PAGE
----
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AIDS Res Hum Retroviruses. 1994 Dec;10(12):1679-84.

Conserved V3 loop sequences and transmission of human immunodeficiency virus type 1.

Author information

1
Department of Microbiology and Immunology, Stanford University School of Medicine, California 94305-5402.

Abstract

The third variable region (V3) of the surface glycoprotein (gp120) of envelope sequence subtype B, type 1 human immunodeficiency virus (HIV-1B), is highly variable among T cell line-adapted viruses and syncytium-inducing HIV-1-B isolates. Here we analyze the V3 region sequences from 93 individuals close to the time of seroconversion and show that the cysteine-bridged V3 loop, which also encompasses a major neutralizing determinant, is highly conserved, whereas sequences immediately surrounding the loop are similarly divergent in all HIV-1-B strains. Viruses with this conserved V3 loop have been reported to be more resistant to antibody-mediated neutralization than T cell-adapted viruses with divergent V3 sequences. We hypothesize, therefore, that on transmission from a donor to a recipient, virions inherently more resistant to neutralization by donor antibodies have a greater chance of initiating infection than those more sensitive to neutralization. This might explain the conservation of V3 early in infection and has implications for the design of HIV vaccines.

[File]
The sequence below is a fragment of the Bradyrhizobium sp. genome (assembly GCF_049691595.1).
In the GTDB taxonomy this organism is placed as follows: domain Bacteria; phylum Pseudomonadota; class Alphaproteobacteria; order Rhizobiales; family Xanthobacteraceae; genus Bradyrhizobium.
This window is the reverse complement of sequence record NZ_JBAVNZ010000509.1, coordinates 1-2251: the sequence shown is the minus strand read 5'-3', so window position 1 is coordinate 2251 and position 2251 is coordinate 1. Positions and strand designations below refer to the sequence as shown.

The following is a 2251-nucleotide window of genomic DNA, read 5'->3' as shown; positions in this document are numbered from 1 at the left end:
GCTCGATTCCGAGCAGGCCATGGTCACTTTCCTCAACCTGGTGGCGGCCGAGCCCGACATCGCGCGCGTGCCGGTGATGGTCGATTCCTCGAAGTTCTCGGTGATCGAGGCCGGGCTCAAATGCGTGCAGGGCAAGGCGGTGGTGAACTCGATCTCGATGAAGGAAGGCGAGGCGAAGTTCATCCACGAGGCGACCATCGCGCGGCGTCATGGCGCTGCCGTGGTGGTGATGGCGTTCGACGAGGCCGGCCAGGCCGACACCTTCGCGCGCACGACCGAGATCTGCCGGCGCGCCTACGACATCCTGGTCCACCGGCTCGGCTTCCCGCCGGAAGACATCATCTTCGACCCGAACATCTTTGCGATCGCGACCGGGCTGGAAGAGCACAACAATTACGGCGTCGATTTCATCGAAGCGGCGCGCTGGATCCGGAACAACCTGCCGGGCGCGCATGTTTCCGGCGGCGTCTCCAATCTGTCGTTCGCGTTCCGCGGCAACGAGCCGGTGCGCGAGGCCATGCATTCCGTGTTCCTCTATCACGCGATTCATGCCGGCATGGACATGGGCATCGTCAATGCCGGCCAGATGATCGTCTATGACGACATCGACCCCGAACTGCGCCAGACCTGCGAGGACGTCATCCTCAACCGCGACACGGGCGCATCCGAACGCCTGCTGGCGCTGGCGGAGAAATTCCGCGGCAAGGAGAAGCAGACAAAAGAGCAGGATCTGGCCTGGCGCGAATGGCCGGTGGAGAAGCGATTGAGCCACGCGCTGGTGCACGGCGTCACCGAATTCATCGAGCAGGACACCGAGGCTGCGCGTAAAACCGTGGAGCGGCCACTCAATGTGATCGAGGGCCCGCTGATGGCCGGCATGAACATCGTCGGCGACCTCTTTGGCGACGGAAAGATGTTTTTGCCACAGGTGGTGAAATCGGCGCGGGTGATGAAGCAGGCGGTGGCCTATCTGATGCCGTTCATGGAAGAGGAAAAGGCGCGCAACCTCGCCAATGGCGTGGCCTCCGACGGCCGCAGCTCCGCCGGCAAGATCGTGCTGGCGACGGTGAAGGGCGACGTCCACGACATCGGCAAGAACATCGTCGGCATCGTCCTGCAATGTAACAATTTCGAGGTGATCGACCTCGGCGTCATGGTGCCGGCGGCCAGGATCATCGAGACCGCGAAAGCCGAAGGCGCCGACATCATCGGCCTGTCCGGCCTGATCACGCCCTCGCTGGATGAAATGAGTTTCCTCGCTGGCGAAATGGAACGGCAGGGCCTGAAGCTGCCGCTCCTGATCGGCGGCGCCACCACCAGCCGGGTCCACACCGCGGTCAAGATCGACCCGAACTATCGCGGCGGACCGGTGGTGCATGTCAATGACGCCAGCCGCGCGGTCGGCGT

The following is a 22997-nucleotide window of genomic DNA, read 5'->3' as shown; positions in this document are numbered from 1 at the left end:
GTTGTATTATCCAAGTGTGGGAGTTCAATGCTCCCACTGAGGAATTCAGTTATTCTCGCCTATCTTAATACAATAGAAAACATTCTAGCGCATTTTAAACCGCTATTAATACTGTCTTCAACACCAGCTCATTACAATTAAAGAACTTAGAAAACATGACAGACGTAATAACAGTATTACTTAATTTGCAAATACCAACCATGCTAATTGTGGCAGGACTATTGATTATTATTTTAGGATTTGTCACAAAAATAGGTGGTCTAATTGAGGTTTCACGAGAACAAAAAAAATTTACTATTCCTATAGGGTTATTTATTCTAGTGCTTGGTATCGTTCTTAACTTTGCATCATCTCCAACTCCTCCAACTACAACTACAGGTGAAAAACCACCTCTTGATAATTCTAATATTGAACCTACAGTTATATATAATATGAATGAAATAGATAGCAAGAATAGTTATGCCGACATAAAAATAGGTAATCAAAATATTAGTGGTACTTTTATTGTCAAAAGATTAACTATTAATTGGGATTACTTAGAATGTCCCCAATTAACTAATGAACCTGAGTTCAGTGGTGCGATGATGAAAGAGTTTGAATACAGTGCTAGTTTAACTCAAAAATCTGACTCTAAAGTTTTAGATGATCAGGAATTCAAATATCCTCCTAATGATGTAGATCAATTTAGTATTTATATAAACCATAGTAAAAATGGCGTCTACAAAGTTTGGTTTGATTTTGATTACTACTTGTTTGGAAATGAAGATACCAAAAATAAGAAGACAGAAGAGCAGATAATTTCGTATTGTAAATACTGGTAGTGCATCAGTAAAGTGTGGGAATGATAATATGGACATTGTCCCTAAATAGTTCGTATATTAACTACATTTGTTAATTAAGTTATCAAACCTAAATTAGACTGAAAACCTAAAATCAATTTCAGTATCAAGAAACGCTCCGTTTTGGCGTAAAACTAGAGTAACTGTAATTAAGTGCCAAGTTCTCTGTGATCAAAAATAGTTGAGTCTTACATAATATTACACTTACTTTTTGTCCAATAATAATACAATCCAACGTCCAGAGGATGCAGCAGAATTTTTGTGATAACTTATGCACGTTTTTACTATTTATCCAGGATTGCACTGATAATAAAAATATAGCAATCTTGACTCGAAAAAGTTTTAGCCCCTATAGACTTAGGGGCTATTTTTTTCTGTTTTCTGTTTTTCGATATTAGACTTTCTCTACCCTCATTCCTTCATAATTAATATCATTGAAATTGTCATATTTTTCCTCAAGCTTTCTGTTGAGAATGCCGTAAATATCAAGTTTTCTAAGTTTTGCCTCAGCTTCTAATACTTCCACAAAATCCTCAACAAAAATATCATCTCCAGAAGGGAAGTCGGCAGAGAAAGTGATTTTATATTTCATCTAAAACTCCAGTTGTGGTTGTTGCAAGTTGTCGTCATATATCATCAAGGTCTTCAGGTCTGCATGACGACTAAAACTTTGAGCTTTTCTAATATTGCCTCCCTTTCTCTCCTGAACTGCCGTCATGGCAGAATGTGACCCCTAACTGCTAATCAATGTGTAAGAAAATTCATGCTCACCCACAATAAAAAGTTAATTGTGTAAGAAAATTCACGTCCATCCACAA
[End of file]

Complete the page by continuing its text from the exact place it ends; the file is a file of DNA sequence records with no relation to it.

PMID:
7888227
DOI:
10.1089/aid.1994.10.1679
[Indexed for MEDLINE]

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